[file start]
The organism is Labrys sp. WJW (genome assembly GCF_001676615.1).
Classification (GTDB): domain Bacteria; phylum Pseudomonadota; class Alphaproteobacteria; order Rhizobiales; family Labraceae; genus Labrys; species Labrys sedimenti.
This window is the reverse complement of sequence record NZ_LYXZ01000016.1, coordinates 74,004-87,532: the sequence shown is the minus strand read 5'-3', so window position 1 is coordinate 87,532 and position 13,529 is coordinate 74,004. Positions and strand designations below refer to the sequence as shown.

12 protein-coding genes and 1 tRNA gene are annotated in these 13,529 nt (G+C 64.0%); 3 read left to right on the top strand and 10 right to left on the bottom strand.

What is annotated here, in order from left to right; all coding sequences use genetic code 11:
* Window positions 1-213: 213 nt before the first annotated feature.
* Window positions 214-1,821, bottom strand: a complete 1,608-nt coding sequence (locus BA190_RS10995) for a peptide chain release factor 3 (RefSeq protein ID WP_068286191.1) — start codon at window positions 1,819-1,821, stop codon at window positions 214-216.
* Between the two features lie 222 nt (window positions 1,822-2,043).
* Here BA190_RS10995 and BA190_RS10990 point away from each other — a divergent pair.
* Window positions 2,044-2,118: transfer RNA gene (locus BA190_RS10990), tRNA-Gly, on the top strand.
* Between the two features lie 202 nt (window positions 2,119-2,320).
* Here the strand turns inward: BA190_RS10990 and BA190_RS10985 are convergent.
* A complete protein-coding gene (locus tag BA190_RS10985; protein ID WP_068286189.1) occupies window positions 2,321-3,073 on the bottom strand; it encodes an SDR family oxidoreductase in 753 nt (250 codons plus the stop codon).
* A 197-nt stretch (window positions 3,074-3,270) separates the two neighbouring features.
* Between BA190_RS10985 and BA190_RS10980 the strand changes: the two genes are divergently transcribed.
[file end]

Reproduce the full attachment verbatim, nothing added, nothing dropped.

The organism is Labrys sp. WJW (genome assembly GCF_001676615.1).
Classification (GTDB): domain Bacteria; phylum Pseudomonadota; class Alphaproteobacteria; order Rhizobiales; family Labraceae; genus Labrys; species Labrys sedimenti.
This window is the reverse complement of sequence record NZ_LYXZ01000016.1, coordinates 74,004-87,532: the sequence shown is the minus strand read 5'-3', so window position 1 is coordinate 87,532 and position 13,529 is coordinate 74,004. Positions and strand designations below refer to the sequence as shown.

12 protein-coding genes and 1 tRNA gene are annotated in these 13,529 nt (G+C 64.0%); 3 read left to right on the top strand and 10 right to left on the bottom strand.

What is annotated here, in order from left to right; all coding sequences use genetic code 11:
* Window positions 1-213: 213 nt before the first annotated feature.
* Window positions 214-1,821, bottom strand: a complete 1,608-nt coding sequence (locus BA190_RS10995) for a peptide chain release factor 3 (RefSeq protein ID WP_068286191.1) — start codon at window positions 1,819-1,821, stop codon at window positions 214-216.
* Between the two features lie 222 nt (window positions 1,822-2,043).
* Here BA190_RS10995 and BA190_RS10990 point away from each other — a divergent pair.
* Window positions 2,044-2,118: transfer RNA gene (locus BA190_RS10990), tRNA-Gly, on the top strand.
* Between the two features lie 202 nt (window positions 2,119-2,320).
* Here the strand turns inward: BA190_RS10990 and BA190_RS10985 are convergent.
* A complete protein-coding gene (locus tag BA190_RS10985; protein ID WP_068286189.1) occupies window positions 2,321-3,073 on the bottom strand; it encodes an SDR family oxidoreductase in 753 nt (250 codons plus the stop codon).
* A 197-nt stretch (window positions 3,074-3,270) separates the two neighbouring features.
* Between BA190_RS10985 and BA190_RS10980 the strand changes: the two genes are divergently transcribed.